I have always clung to my Russian heritage for several reasons. Brilliant scientists were Russian, great gymnasts were Russian (Who can forget Nadia Comaneci in the 1976 Summer Olympics. I saw a movie about her as I wasn't even born yet), and my grandfather's family was from Russia.
Now, I've been told that my grandfather's parents were exiled from Russia to the Ukraine. At some point they made it to the US and took up residence in Pennsylvania. In Pennsylvania they were coal miners and were not the wealthiest but they got by. One of the meals they ate often were Golubsky. It is cabbage leaves stuffed with beef, onion, rice, garlic and topped with tomatoes. So today's recipe is in honor of my grandfather, uncle and my dad.
I have never made this before and I haven't even eaten this since I was a kid. Since there were many recipes out there on the internet, I had to call on my aunt and my mom to help me with it. Since there wasn't exactly a recipe to use for all the measurements I just kinda guessed. Below is my version of Golubsky.
1 head of cabbage
1 cup uncooked rice
2 lb beef, raw
1/2 medium onion, diced,
8 cloves garlic, minced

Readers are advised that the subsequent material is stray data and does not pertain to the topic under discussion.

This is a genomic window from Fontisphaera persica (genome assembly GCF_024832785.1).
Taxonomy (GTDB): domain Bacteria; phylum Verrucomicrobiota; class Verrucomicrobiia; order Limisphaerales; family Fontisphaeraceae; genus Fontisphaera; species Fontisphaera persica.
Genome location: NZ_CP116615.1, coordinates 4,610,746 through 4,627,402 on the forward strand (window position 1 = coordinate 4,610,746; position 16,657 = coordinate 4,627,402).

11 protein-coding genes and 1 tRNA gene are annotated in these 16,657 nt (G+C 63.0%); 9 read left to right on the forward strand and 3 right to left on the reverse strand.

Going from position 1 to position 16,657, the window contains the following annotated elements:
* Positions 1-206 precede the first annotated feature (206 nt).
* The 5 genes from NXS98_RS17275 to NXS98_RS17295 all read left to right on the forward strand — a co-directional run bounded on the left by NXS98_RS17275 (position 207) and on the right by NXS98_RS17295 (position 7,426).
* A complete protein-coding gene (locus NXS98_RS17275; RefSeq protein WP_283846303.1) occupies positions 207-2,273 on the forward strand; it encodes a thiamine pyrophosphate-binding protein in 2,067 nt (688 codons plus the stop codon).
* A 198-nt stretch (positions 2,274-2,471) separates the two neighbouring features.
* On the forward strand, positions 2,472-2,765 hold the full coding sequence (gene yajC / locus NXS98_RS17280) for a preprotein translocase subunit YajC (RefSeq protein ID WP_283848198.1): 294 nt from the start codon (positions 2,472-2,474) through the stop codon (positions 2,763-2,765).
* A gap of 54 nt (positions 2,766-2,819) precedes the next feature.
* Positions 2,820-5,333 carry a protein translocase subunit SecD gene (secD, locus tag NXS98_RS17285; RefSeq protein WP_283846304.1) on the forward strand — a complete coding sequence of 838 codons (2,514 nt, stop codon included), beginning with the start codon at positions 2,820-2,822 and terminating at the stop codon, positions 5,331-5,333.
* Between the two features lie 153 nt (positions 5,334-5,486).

1 t salt
1 t pepper
2 can rotel (diced tomatoes and chile peppers)
Parboil the cabbage whole and as the leaves get tender pull them off and set aside. Do this until all leaves are removed. In a large mixing bowl add rice, beef, onion, garlic, eggs, salt and pepper. Mix until well incorporated. Add about 1/3 to 1/2 cup beef mixture to the white veiny part then roll up like a burrito. Place them in a large pot stacking them as you go. Then when all the leaves are stuffed and rolled up, top stuffed cabbage rolls with rotel (or traditionally stewed tomatoes). Add some of the liquid from the water used to parboil the cabbage, maybe a cup or so. Place a lid tightly on top and boil for 45 minutes.
Now I naturally had to make sure they were done so I pulled one out and cut it open. It was done. Then I had to make sure it tasted good... It did! My dad used to eat them with ketchup so I had to taste it again using ketchup! It was even better! Boy did it bring back memories!
My dad didn't like these growing up and I didn't know that until yesterday. My uncle on the other hand loves them so much he had my aunt make him 150 of them. He really cracks me up!! I can now happily say my daughter and husband love them too so I have yet another dish to add to my dinner repertoire (or in my uncle's case, breakfast and lunch too). Thanks to my aunt and mom for helping me make these.
Until tomorrow, kindest blogging wishes!!!